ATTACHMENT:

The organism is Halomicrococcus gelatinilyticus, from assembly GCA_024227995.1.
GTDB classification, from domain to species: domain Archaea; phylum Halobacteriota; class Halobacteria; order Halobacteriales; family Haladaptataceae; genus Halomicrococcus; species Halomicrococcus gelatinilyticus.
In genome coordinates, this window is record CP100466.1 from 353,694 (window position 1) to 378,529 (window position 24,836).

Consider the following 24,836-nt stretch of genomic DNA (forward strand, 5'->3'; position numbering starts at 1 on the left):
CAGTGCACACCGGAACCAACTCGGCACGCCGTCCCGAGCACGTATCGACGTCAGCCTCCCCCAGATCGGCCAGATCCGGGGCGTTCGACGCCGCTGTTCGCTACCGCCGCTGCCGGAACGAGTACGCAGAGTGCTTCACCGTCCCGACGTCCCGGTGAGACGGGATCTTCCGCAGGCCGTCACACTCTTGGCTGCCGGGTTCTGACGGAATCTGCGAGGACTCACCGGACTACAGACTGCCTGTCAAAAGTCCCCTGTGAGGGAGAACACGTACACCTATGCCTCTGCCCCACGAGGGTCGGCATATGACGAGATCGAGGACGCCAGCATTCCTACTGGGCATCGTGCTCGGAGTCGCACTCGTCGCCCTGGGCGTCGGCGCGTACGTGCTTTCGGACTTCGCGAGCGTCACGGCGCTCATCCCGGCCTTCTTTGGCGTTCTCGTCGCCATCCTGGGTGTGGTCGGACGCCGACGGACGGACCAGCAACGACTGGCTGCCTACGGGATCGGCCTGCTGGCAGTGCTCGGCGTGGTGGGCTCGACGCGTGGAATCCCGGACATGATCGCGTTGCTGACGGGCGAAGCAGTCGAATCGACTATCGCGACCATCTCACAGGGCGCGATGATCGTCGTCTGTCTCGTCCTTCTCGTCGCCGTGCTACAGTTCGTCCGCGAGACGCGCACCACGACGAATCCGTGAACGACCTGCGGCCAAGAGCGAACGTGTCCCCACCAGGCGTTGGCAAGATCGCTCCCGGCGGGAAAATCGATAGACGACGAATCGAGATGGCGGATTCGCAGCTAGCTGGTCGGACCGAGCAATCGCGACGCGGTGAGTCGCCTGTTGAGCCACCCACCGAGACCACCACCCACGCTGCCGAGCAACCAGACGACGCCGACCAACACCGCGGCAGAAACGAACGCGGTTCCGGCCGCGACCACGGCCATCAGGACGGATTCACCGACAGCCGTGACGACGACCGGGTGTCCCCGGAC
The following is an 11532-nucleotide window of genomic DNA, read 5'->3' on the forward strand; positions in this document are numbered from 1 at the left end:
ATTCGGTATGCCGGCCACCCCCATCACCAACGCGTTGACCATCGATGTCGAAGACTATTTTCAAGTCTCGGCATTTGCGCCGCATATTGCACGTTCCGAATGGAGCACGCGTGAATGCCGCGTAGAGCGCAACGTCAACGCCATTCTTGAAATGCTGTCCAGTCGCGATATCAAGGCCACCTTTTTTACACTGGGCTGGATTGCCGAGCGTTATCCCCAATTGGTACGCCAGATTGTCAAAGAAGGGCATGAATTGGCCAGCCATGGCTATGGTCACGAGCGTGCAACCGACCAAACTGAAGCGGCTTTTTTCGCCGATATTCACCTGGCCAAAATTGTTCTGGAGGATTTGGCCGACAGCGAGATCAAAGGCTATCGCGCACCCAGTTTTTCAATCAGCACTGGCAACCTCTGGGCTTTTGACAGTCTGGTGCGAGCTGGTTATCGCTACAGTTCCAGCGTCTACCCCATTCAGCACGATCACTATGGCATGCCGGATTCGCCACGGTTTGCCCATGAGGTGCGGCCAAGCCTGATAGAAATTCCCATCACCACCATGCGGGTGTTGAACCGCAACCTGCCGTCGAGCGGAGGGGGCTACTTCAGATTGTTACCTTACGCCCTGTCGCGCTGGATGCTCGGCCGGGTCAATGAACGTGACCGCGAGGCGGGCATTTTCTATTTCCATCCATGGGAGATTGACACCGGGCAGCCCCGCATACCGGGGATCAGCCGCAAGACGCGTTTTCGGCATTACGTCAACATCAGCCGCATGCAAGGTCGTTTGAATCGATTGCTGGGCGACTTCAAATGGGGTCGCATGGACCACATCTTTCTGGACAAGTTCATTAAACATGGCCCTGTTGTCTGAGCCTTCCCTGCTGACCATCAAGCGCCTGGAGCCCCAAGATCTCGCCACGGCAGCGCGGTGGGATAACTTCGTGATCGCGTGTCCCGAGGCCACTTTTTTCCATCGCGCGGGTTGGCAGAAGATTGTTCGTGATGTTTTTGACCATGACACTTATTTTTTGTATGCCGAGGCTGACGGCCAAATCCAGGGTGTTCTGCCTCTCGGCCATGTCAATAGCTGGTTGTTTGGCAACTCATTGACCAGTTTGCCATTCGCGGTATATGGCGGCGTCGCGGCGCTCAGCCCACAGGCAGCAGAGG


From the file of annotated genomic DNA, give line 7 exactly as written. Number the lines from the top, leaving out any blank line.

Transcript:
ATTCGGTATGCCGGCCACCCCCATCACCAACGCGTTGACCATCGATGTCGAAGACTATTTTCAAGTCTCGGCATTTGCGCCGCATATTGCACGTTCCGAATGGAGCACGCGTGAATGCCGCGTAGAGCGCAACGTCAACGCCATTCTTGAAATGCTGTCCAGTCGCGATATCAAGGCCACCTTTTTTACACTGGGCTGGATTGCCGAGCGTTATCCCCAATTGGTACGCCAGATTGTCAAAGAAGGGCATGAATTGGCCAGCCATGGCTATGGTCACGAGCGTGCAACCGACCAAACTGAAGCGGCTTTTTTCGCCGATATTCACCTGGCCAAAATTGTTCTGGAGGATTTGGCCGACAGCGAGATCAAAGGCTATCGCGCACCCAGTTTTTCAATCAGCACTGGCAACCTCTGGGCTTTTGACAGTCTGGTGCGAGCTGGTTATCGCTACAGTTCCAGCGTCTACCCCATTCAGCACGATCACTATGGCATGCCGGATTCGCCACGGTTTGCCCATGAGGTGCGGCCAAGCCTGATAGAAATTCCCATCACCACCATGCGGGTGTTGAACCGCAACCTGCCGTCGAGCGGAGGGGGCTACTTCAGATTGTTACCTTACGCCCTGTCGCGCTGGATGCTCGGCCGGGTCAATGAACGTGACCGCGAGGCGGGCATTTTCTATTTCCATCCATGGGAGATTGACACCGGGCAGCCCCGCATACCGGGGATCAGCCGCAAGACGCGTTTTCGGCATTACGTCAACATCAGCCGCATGCAAGGTCGTTTGAATCGATTGCTGGGCGACTTCAAATGGGGTCGCATGGACCACATCTTTCTGGACAAGTTCATTAAACATGGCCCTGTTGTCTGAGCCTTCCCTGCTGACCATCAAGCGCCTGGAGCCCCAAGATCTCGCCACGGCAGCGCGGTGGGATAACTTCGTGATCGCGTGTCCCGAGGCCACTTTTTTCCATCGCGCGGGTTGGCAGAAGATTGTTCGTGATGTTTTTGACCATGACACTTATTTTTTGTATGCCGAGGCTGACGGCCAAATCCAGGGTGTTCTGCCTCTCGGCCATGTCAATAGCTGGTTGTTTGGCAACTCATTGACCAGTTTGCCATTCGCGGTATATGGCGGCGTCGCGGCGCTCAGCCCACAGGCAGCAGAGG